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Tag: Ryan Bader

Gambling Addiction Enabler: UFC 144 Edition


(In the main event, actor Ryan Reynolds defends his belt against a 100% Asian version of Ben Henderson. Plus, Rampage Jackson faces off against a prime Wes Sims. The referee for this evening will be Dan Miragliotta.)

The UFC’s return to Japan this weekend features plenty of attractive opportunities to earn money without working for it. So where do the edges lie? How much better will the UFC’s Japanese stars look on their home turf? And should you really be betting money with tax season coming up? (Just kidding, that one was a trick question.) Complete UFC 144: Edgar vs. Henderson odds are below, via BestFightOdds, followed by our occasionally-helpful betting advice. Check it out, and be sure to come back to CagePotato Saturday night for our liveblog of the fights, starting with the FX prelims broadcast at 8 p.m. ET.

MAIN CARD
Frankie Edgar (-125) vs. Ben Henderson (+115)
Quinton “Rampage” Jackson (-237) vs. Ryan Bader (+220)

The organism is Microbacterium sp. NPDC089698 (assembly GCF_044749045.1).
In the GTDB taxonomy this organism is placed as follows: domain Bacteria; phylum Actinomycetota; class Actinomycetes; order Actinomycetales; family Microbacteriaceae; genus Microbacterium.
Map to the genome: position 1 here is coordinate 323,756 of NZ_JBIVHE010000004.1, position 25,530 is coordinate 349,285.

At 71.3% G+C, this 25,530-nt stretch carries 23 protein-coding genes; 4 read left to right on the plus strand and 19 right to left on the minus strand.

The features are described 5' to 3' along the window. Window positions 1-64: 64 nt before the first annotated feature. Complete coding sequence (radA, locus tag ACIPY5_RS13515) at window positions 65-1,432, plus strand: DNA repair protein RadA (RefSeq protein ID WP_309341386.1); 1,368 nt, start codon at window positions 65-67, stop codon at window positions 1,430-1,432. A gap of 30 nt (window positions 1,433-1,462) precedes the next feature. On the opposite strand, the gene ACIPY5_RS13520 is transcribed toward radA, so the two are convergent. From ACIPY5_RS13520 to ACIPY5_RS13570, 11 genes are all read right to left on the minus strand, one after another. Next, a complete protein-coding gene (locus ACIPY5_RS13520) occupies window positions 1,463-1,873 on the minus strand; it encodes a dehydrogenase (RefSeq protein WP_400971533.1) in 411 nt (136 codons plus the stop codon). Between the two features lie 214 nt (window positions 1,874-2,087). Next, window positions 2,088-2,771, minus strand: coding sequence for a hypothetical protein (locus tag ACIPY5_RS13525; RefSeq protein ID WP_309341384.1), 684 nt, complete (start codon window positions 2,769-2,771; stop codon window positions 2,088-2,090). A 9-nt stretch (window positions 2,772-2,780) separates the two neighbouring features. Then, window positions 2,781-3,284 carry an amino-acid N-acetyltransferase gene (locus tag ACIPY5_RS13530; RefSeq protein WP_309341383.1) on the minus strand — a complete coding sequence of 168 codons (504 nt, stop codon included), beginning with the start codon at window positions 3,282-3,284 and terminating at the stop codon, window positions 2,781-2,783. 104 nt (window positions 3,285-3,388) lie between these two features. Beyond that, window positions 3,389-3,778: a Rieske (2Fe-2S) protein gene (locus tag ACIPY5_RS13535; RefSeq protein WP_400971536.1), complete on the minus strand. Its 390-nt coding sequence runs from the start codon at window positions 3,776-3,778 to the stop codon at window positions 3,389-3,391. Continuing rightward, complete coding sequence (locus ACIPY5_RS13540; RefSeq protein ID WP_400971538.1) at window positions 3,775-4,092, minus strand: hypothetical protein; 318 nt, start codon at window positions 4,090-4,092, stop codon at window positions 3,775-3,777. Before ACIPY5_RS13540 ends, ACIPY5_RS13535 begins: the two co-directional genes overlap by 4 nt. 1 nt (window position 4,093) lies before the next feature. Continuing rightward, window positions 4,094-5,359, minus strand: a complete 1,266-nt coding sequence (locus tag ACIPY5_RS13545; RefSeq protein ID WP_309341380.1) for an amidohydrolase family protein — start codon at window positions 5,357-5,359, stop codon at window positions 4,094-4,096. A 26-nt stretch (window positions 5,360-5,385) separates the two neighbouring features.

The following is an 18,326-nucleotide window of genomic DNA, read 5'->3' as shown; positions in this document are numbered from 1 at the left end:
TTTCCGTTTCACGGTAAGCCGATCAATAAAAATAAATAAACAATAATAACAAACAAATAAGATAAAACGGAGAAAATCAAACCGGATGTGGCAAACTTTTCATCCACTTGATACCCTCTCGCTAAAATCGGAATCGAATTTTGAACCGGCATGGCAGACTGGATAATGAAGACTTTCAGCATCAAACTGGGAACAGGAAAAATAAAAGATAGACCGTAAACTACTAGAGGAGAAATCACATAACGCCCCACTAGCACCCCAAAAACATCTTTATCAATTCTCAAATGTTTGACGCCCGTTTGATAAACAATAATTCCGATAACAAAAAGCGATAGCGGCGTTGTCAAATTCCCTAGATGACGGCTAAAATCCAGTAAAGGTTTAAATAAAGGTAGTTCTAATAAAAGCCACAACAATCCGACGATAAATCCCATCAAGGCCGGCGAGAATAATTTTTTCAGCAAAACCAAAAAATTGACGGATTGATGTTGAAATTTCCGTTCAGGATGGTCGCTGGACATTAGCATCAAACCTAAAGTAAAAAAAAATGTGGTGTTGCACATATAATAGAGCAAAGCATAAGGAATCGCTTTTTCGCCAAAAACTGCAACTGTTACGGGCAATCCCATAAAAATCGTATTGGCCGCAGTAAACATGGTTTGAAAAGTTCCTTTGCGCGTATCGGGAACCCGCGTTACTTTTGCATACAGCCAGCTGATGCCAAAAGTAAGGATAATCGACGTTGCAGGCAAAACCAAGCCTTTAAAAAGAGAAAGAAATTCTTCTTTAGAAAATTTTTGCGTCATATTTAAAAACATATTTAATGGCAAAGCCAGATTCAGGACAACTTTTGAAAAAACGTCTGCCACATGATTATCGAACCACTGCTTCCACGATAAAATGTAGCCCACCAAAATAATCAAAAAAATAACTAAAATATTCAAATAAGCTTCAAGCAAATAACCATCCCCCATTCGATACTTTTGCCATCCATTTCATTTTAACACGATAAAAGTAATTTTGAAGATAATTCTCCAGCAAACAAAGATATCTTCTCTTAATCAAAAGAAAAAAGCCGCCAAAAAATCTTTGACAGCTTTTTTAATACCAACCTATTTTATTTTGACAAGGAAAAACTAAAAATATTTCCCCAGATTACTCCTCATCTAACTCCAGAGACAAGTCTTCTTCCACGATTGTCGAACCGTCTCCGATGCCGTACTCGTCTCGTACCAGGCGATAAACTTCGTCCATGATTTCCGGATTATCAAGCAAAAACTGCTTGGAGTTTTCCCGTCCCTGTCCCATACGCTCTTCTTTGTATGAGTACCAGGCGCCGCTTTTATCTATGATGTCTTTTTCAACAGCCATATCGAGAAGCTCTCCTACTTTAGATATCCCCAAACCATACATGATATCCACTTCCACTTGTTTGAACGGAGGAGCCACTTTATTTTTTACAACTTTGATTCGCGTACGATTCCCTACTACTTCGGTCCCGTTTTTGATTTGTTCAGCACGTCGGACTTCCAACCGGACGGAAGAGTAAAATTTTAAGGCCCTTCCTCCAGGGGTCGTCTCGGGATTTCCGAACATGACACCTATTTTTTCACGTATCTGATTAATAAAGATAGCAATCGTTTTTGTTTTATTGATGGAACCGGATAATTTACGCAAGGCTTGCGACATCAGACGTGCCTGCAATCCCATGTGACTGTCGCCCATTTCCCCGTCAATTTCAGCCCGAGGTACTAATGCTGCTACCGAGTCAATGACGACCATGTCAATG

Cheick Kongo (-270) vs. Mark Hunt (+270)
Jake Shields (-300) vs. Yoshihiro Akiyama (+269)
Yushin Okami (-331) vs. Tim Boetsch (+300)
Hatsu Hioki (-167) vs. Bart Palaszewski (+155)
Anthony Pettis (-220) vs. Joe Lauzon (+220)

PRELIMINARY CARD (FX)
Takanori Gomi (-200) vs. Eiji Mitsuoka (+175)
Norifumi “Kid” Yamamoto (-288) vs. Vaughan Lee (+275)
Riki Fukuda (-300) vs. Steve Cantwell (+258)
Takeya Mizugaki (-200) vs. Chris Cariaso (+172)

PRELIMINARY BOUT (Facebook)
Tiequan Zhang (-250) vs. Issei Tamura (+250)

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Video: Countdown to UFC 144


(Video courtesy of Sapo/IronForgesIron)

If your cable provider doesn’t offer Fuel and you missed the UFC 144 countdown show last night, not to worry, we got you covered again.

It’s been a quiet week media-wise for the event, mostly because the majority of the fighters on the card and the few reporters planning on attending the show have been travelling to Japan. It seems like more focus of MMA news this week has been on the upcoming Strikeforce card, which is curious considering Saturday night’s event is a decent one.

Enjoy it. After this event and UFC: Alves vs. Kampmann on March 2, there won’t be another show until UFC: Sweden on April 14. That’s a six week stretch without a UFC show. At least our wives will be happy.